5. Ah, Monica, you change depths within the ocean so often you confuse me. I agree, as far as Life goes there is only one ocean, only one I, ONLY ONE LIFE. But if that were true on this dimension, we could not exist. It is by being separate “I”s” that we learn. How long did Life exist before it came to realize it was alive? And once it did, how long did it take for Life to know everything, because everything was nothing, and it knew nothing.The “only” way to learn anything is through relationships, and the only way Life learned it needed relationships, was because it could not learn anything by itself. You are me, and I am you, and we are all Life together. A singularity, but one with separated parts. We need to be separate in order to know we are together. And Life goes on, as many, and as one.


            6. consciousness is perfect, complete and absolutely whole. it has nothing to ‘learn’.

              by birth, when consciousness forgets what it is and thinks it is an ‘individual’.

              awakening is coming to that realization that you were never an individual, (being separate is an illusion of mind) you will know that you have always been all life. or pure Being. and that’s the only reason for all this charade

              Liked by 1 person

            7. Well, Monica, I guess it is time to stop trying to find a place of commonality. I tried, but when you say “consciousness has nothing to ‘learn'”, you just showed how small your biggest box really is, no offence meant, just a lot of sadness. I’ve known for a long that I here on this Earth am not an individual. Not just me, but all living beings are connected to every other living being through the One Life. What I see/hear/read you saying is there is a god, except there is no god. What would be the purpose of life if everything that is knowable were already known. We/you/I/Life/ everyone/everything/the Allmind/??? just became useless. Yours is not an open place to me, it is literally a dead end street. I’m sure we will knock heads again as long as we both follow Jim’s blog, but, sorry, I cannot connect with someone whomis perfect when I knowingly am not perfect. But it has been a nice ride, thank you for sharing parts of our journeys up to now.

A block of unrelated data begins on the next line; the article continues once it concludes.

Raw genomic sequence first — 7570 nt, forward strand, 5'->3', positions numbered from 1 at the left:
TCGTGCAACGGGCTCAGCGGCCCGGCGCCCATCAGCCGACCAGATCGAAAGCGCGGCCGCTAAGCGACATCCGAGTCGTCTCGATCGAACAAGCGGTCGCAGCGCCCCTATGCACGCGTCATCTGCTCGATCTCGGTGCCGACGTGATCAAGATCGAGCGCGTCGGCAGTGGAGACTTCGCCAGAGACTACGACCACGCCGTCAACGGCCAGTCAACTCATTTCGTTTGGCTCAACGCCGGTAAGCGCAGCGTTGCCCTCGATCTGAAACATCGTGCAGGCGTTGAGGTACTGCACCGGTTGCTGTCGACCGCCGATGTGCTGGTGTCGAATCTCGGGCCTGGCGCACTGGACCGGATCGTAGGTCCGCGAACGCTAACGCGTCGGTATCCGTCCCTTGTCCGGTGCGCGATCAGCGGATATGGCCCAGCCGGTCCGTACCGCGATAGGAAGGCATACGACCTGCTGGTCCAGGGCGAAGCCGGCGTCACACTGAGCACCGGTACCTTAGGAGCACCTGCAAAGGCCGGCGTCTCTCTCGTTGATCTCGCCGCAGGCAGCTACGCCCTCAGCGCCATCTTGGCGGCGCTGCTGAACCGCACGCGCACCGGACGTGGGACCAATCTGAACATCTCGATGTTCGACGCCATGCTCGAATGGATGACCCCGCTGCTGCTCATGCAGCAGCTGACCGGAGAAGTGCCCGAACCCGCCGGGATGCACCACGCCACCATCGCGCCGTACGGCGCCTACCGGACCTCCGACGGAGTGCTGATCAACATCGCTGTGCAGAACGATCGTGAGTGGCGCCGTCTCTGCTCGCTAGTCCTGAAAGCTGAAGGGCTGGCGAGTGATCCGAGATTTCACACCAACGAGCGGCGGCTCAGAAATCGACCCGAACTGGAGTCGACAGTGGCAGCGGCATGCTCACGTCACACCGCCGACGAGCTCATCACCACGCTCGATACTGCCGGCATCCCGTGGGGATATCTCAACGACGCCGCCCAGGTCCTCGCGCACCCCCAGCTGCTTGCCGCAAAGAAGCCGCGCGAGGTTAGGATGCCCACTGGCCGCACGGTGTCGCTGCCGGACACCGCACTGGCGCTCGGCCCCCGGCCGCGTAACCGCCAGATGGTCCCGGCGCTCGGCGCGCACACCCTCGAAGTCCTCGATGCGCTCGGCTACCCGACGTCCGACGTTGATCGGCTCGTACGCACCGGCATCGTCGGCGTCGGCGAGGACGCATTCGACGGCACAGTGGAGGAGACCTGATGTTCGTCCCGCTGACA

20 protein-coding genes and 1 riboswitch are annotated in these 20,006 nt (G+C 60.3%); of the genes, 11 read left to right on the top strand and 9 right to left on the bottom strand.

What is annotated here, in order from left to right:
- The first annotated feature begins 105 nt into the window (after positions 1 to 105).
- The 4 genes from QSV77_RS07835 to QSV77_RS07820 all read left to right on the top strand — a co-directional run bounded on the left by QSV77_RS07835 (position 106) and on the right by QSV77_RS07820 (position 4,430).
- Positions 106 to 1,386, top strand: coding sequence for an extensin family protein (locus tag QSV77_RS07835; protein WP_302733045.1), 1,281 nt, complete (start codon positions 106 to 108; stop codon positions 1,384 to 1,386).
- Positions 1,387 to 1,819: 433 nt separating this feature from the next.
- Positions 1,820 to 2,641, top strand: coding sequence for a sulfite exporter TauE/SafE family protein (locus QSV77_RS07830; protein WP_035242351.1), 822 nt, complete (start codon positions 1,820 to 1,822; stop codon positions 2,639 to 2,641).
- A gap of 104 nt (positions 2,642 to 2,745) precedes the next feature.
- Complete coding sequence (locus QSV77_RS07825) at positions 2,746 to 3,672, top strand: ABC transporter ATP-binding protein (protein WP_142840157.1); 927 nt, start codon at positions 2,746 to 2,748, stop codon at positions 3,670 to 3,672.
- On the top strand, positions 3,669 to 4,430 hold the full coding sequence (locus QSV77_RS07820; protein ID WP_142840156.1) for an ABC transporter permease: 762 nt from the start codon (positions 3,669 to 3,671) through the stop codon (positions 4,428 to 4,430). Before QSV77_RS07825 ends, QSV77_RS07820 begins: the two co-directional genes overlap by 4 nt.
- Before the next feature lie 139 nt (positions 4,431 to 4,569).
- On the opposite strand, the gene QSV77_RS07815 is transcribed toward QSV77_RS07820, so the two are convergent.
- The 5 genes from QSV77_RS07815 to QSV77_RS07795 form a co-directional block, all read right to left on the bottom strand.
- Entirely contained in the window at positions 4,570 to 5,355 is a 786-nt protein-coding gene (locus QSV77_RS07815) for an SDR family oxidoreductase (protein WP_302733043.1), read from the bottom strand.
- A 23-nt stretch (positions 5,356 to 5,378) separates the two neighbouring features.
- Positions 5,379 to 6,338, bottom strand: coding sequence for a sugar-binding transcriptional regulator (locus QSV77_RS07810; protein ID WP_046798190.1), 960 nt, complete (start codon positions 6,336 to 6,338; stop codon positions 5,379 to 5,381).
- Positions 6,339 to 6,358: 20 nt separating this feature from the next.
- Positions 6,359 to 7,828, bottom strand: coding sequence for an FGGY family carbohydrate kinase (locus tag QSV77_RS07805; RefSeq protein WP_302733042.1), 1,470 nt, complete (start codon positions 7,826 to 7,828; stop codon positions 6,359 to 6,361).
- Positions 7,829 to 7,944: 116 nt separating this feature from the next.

8. LOL! you are hilarious.
              you say in same sentence “all living beings are connected” and “it’s time to stop finding a place of commonality”?

              fortunately, this … how did you call it? “wishy washy Canadian” is unconcerned.

              less judgement, more heart, sir.

              Liked by 1 person

            9. It’s not judgment, Monica, but fact. Your “I” stands on the side of perfection, while my “I” stands on the side of pure Chaos. This does not mean we are unconnected, but I think it does mean we are temporarily disconnected.
              It is all fun wordplay, but it is still playing with words. There is not much else you can do with them when words mean different things to different people.
              Am I am for nothing if I am for having fun

              Liked by 1 person

            10. Again, it is not love. I handle my medical issues as best I can. I live with them 24 hours a day. I think I am pretty upbeat considering that. Chaos for me at home is suddenly finding myself on the floor, my body unable to retain its balance. Chaos is sitting calmly writing to you, then suddely barfing my guts out. Or having a diarrhea attack without warning. I maintain when I can. Chaos surprises me.

              Liked by 1 person

            11. Oh, btw, does commonalty mean connection, or vice versa. They are similar, but they are not the same. Not in my understanding,